There's a one-in-a-million '50s house for sale in Dallas that's an authentic mid-century modern masterpiece. It just needs a little work.
Located at 9023 Capri Dr., the house is a Ju-Nel A-frame with five bedrooms, three bathrooms, and 3,773 square feet that was built in 1957.
Founded by builders Lyle Rowley and Jack Wilson, Ju-Nel homes were ahead of their time in their embrace of modern concepts such as energy efficiency and an open floor plan. According to D magazine, nearly all of the 50 or so Ju-Nel homes in the area are, like this home, in northeast Dallas, in neighborhoods such as Eastwood Estates, Casa Linda, Old Lake Highlands, and Lake Highlands.
Candy's Dirt describes some of their key features: low pitched roofs, plate glass windows following the roofline, soffits with cut-outs for trees, large rocks embedded in exterior walls, adobe brick, wood accent walls, irregular lots, courtyards, contemporary lighting fixtures, vaulted ceilings, two-way fireplaces, Japanese screens, open floor plans, and use of materials such s terrazzo and copper).
This house on Capri Drive sits at the end of a quiet cul-de sac on a nearly one-acre heavily treed lot. The A-frame living area opens to an expansive wooden deck overlooking a creek.
It boasts an enormous living room with huge brick hearth, and a loft on the second floor, which leads to another north-facing deck.
There's a large kitchen with an island and white Corian countertops — one of the very few updates the house received in recent years, according to Paragon Realtors agent John Angell.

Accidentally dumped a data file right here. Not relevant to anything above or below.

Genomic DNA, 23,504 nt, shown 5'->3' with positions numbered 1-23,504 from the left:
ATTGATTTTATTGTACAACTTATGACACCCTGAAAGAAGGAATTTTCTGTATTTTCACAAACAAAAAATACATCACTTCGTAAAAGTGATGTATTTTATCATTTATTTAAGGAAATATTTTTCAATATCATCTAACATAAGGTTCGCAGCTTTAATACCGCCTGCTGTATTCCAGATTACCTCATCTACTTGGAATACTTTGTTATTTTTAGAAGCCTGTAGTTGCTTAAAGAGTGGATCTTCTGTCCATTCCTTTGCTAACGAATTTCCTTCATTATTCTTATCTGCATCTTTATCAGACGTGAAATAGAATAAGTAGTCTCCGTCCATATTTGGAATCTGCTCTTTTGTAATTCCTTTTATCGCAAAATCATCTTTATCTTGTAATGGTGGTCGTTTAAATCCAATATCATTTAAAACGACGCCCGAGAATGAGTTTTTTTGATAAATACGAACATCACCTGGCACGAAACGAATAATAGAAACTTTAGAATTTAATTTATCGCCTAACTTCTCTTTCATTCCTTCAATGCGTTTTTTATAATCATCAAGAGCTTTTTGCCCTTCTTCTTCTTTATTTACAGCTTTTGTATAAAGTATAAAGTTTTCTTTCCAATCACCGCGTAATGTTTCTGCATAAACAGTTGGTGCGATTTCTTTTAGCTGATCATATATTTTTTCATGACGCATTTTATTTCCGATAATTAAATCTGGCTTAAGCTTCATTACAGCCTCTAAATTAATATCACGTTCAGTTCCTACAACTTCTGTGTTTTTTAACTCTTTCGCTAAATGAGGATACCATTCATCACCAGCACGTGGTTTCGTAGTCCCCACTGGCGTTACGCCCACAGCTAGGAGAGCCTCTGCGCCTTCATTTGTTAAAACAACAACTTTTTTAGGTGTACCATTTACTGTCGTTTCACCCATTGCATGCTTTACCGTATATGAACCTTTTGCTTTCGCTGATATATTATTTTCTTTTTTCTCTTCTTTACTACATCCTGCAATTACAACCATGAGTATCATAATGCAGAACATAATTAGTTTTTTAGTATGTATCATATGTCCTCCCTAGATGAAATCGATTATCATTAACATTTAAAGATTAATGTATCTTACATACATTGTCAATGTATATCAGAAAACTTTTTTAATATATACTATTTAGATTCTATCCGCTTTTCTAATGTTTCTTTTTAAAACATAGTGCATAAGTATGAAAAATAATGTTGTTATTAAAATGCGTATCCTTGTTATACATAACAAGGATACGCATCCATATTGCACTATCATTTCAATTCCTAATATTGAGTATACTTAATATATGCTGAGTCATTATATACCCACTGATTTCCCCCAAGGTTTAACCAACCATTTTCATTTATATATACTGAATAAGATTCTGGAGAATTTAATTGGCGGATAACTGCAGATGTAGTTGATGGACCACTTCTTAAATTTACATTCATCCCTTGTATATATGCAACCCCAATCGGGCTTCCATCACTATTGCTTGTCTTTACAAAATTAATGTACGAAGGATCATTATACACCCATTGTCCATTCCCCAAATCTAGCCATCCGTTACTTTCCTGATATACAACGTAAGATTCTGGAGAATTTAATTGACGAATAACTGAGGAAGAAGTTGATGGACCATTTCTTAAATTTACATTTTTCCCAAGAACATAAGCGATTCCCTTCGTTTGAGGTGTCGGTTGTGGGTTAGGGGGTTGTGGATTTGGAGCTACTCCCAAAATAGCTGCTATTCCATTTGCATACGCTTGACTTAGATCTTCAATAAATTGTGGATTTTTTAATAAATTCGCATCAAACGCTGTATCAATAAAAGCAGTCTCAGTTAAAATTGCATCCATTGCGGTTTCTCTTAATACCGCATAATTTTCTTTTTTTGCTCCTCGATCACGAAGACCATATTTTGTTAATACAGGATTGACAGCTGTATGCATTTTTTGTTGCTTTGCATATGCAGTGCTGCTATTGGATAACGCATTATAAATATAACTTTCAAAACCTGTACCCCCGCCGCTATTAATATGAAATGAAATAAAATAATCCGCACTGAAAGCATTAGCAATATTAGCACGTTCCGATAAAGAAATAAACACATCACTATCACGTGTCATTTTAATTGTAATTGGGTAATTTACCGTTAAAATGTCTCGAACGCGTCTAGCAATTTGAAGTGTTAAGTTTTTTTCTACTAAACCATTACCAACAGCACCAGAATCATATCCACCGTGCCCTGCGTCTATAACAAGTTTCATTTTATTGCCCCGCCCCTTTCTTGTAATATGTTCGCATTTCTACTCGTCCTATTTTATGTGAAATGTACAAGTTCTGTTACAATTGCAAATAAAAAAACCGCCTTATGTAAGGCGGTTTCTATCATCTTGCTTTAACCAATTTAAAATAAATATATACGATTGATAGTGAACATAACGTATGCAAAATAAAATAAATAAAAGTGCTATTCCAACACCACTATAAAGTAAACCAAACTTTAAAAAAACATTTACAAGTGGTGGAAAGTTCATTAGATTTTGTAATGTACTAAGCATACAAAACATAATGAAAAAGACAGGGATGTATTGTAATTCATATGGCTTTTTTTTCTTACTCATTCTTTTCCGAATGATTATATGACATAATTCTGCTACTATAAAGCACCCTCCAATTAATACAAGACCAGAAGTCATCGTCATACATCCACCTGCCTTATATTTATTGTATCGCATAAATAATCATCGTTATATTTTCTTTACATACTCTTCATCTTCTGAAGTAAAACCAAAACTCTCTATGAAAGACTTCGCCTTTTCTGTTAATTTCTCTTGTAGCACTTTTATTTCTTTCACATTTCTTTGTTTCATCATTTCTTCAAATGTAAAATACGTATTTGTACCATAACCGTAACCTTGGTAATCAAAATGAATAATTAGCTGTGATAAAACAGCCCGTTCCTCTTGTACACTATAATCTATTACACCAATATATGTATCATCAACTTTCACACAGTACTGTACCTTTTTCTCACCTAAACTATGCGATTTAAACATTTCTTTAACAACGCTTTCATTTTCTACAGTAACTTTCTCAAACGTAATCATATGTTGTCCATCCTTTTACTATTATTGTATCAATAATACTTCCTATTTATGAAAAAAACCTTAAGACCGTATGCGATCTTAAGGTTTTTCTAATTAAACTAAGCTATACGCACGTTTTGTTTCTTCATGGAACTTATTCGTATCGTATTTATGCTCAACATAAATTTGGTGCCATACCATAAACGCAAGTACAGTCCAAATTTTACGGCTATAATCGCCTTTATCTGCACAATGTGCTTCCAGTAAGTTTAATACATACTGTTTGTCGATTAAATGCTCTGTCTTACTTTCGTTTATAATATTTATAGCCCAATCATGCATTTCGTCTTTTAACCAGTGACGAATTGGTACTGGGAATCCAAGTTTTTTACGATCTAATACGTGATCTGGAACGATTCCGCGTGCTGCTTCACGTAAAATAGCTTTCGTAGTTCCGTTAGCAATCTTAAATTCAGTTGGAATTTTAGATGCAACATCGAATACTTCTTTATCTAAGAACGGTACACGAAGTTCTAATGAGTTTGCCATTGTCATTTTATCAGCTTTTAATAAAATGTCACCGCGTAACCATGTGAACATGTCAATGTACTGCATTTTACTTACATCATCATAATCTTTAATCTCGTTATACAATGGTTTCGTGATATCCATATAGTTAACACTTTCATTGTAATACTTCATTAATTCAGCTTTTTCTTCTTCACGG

A double master bedroom includes a mid-mod fireplace and balcony, plus separate quarters for work and storage.
The asking price is $600,000 but Angell says that the property probably needs "half a million" in renovations including wood rot and some issues with the roof.
"Probably the only thing in great shape is hot water heater," Angell says. "The owner was very old, and the house has been neglected, which is heartbreaking to see with a jewel like this."
He has received offers from investors who want to turn it into a short-term rental, to be used for parties and social media events — "but that would drive the neighbors insane, although it would be almost as heartbreaking if someone were just going to scrape it," he says.
"If it were in great shape, it would be worth more than $1 million, and if this were California, it would be worth $4 million," he says. "That neighborhood has all sorts of mid-century modern homes, but this one is the gem of them all."